After someone dies, you know if someone close to you has died or you attend estate sales, the families are left with a pile of the effluvia of daily living in addition to the fine china, the antique buffet, and the savings bond worth $25 that is not worth putting through probate. In my family’s case, I have inherited a number of office supplies. Yesterday, I used a number of those heirlooms.
My mother saved every notepad ever given to her as a fundraising come-on or as a piece of swag from someone who performed a service for her. Because I could see the utility of such notepads, I carried out a file box full of them with her name at the top and, sometimes, handwritten notes to herself on them. I have a drawer full of them:
I hate to get rid of the little scribbles in her handwriting, because her handwriting is now a fixed, limited resource, and every sample lost will go unreplaced. Although I’m melancholic and maudlin, I do let those go.
My mother’s only been gone for two and a half years now; my Aunt Dale has been gone for five or six, and I still have a pile of her office supplies. Report covers? Got ’em! A metal stand for a reference-style book or catalog? I don’t know what I’ll use it for, ever, but I still have it. Come to think of it, I don’t know what she would have thought she would use it for.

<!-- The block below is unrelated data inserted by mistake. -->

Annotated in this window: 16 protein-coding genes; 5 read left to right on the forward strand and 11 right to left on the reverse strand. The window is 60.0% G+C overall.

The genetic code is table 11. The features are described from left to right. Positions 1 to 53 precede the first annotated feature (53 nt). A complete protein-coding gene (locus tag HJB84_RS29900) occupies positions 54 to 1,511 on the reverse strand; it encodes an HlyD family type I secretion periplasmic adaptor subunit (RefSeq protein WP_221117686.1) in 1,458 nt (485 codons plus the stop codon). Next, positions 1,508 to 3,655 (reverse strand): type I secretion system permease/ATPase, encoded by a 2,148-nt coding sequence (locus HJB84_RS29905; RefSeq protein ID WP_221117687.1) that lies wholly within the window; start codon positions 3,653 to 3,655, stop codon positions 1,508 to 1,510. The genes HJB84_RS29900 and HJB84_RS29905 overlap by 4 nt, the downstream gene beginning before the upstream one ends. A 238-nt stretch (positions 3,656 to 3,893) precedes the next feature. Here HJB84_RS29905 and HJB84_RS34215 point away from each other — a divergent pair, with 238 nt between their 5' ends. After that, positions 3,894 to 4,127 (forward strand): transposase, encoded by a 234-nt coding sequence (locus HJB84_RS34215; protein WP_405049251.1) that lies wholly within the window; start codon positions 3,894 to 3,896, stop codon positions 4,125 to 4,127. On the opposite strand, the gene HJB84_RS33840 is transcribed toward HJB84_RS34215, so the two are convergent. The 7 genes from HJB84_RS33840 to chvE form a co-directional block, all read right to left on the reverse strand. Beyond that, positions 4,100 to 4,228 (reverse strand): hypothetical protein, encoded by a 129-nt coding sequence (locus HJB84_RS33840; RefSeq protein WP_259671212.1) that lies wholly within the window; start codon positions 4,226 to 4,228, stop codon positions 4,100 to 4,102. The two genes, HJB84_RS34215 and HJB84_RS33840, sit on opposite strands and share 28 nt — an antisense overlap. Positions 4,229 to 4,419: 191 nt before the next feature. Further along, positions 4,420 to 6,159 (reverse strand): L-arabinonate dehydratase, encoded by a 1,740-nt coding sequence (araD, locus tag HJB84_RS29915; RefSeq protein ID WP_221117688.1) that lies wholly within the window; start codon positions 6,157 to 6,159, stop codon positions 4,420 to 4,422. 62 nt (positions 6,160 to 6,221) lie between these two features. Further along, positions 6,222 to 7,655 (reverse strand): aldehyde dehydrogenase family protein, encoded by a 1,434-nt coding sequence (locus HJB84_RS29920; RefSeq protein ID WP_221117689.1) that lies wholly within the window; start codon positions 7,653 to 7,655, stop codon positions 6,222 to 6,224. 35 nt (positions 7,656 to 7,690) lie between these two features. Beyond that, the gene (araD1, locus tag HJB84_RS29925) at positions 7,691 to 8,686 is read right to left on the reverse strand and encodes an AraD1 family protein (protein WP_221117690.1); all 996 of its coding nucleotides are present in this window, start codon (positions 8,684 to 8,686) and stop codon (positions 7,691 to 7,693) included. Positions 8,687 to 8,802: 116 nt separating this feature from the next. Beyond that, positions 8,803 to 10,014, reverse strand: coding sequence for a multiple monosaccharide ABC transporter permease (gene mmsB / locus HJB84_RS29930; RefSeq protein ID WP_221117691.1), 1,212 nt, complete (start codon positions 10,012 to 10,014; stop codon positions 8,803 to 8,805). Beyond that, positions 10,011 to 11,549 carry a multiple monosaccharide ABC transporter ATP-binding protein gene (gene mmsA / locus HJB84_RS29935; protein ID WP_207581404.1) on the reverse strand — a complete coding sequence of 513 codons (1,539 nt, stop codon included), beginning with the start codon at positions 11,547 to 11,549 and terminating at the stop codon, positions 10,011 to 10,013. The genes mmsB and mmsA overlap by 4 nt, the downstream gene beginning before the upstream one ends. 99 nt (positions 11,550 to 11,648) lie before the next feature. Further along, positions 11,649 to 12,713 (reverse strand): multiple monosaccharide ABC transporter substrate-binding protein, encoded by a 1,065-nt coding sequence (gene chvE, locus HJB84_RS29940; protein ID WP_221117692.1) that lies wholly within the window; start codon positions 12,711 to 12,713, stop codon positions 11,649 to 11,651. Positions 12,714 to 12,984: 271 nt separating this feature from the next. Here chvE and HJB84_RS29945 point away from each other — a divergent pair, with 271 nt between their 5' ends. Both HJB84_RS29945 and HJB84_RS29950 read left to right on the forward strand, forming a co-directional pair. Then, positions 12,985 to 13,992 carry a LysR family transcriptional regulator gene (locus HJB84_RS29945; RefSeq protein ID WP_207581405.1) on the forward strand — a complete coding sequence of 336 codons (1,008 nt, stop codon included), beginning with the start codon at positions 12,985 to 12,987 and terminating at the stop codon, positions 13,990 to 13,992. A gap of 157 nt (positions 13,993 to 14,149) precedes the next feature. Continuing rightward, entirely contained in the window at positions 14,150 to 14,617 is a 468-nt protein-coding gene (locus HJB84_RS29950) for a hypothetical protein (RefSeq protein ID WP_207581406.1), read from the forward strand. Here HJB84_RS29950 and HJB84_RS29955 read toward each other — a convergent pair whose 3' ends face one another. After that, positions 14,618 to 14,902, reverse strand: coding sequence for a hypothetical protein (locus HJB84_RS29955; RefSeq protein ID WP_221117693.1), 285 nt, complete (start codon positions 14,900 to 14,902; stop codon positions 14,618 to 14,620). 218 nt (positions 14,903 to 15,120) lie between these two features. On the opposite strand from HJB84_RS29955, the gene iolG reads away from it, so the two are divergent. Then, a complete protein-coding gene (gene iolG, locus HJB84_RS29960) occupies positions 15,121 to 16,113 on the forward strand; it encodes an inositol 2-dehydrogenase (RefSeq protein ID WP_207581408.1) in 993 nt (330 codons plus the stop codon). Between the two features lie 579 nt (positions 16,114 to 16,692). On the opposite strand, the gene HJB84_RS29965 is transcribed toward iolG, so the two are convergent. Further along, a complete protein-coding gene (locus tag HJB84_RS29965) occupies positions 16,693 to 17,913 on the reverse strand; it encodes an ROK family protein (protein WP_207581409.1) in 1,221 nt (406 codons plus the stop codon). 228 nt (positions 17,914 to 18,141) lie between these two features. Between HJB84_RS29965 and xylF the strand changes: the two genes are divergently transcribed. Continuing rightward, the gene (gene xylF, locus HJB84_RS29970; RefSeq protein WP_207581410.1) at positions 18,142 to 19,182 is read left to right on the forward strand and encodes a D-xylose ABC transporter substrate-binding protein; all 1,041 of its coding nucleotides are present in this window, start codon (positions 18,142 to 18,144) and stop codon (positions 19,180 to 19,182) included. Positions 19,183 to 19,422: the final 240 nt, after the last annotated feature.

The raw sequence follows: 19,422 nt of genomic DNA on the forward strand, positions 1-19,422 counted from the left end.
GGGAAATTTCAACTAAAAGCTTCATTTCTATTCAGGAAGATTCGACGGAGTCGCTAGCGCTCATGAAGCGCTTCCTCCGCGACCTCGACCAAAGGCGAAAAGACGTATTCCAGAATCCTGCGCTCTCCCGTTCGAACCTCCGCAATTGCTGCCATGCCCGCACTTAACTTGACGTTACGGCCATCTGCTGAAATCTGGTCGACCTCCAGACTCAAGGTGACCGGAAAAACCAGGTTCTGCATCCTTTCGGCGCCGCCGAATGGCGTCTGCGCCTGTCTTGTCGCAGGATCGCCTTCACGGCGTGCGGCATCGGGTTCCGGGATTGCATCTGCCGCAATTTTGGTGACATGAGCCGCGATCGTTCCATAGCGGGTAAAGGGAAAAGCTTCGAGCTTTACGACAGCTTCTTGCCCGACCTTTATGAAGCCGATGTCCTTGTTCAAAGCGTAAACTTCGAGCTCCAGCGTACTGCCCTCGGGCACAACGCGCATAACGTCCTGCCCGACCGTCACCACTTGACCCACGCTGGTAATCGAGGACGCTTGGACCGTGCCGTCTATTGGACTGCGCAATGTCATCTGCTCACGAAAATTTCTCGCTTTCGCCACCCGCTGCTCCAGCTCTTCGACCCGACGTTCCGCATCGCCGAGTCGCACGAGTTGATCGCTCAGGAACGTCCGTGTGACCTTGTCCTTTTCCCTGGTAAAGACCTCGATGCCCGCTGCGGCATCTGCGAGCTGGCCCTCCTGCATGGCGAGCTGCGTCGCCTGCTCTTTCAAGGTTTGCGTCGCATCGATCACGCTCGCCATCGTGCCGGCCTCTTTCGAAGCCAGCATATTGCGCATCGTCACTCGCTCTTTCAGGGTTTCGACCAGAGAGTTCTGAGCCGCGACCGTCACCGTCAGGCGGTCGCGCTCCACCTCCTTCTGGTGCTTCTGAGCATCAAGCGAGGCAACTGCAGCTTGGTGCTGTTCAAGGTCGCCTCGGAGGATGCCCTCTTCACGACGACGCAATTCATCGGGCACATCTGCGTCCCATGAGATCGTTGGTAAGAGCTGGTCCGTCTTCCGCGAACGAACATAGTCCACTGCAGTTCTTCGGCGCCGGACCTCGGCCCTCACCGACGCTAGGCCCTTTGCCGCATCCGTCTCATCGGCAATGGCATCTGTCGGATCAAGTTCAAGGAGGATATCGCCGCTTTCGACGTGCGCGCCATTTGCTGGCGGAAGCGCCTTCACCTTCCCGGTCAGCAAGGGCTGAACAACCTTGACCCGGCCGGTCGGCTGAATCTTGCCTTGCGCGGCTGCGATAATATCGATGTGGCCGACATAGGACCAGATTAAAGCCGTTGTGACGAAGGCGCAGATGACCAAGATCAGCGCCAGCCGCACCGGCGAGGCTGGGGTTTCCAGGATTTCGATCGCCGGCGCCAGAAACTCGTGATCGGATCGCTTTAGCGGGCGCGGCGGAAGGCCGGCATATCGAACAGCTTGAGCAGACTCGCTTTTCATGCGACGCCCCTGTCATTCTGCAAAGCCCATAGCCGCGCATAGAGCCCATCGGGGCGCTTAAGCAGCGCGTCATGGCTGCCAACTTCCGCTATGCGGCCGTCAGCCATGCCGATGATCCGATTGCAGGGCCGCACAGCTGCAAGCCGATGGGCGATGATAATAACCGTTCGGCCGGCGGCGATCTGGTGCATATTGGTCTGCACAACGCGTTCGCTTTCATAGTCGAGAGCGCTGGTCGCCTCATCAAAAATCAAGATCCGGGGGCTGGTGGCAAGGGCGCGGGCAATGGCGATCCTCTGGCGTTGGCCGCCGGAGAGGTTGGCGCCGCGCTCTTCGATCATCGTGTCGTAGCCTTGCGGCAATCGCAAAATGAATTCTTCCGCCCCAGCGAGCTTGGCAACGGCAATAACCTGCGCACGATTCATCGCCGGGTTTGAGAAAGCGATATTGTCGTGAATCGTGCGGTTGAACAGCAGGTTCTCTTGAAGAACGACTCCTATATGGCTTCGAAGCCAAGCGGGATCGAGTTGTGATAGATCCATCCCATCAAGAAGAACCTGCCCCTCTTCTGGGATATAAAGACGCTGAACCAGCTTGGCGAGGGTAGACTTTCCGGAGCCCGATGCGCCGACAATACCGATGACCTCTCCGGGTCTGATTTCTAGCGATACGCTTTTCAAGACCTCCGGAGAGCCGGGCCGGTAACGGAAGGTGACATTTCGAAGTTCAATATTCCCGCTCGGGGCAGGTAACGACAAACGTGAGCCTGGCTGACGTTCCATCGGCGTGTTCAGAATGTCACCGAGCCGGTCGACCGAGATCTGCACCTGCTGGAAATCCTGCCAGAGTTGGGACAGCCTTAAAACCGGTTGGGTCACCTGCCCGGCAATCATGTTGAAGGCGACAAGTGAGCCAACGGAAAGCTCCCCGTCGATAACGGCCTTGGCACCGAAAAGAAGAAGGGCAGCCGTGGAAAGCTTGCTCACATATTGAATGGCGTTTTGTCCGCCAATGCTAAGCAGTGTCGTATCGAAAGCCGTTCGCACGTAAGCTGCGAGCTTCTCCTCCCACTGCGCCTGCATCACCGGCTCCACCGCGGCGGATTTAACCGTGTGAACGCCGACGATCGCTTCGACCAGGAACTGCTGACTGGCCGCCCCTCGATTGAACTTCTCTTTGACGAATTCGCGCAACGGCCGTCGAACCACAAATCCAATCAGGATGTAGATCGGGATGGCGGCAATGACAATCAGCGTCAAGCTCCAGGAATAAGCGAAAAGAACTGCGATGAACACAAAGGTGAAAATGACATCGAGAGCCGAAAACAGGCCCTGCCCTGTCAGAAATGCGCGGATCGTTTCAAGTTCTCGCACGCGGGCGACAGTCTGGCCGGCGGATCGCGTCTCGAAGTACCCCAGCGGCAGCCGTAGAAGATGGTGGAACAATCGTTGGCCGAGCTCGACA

But the box of 500 number 10 envelopes? I’m still working on it, mostly because one uses so few envelopes of one’s own these days:
And as I prepared to send out a number of review copies of my novel, I needed a mid-sized sheet of paper to handwrite notes to the recipients on. Preferably one without my mother’s name at the top and the name of a questionable charity at the bottom. Fortunately, I have some sheets left in the steno pad I also got from Dale:
Just simple little things, little office supplies, but reminders of my ancestors. Well, my mother and my aunt, anyway. Both of them would be pleased that I was frugal and thrifty enough to save these things and to use them. And, probably, to remember the sources.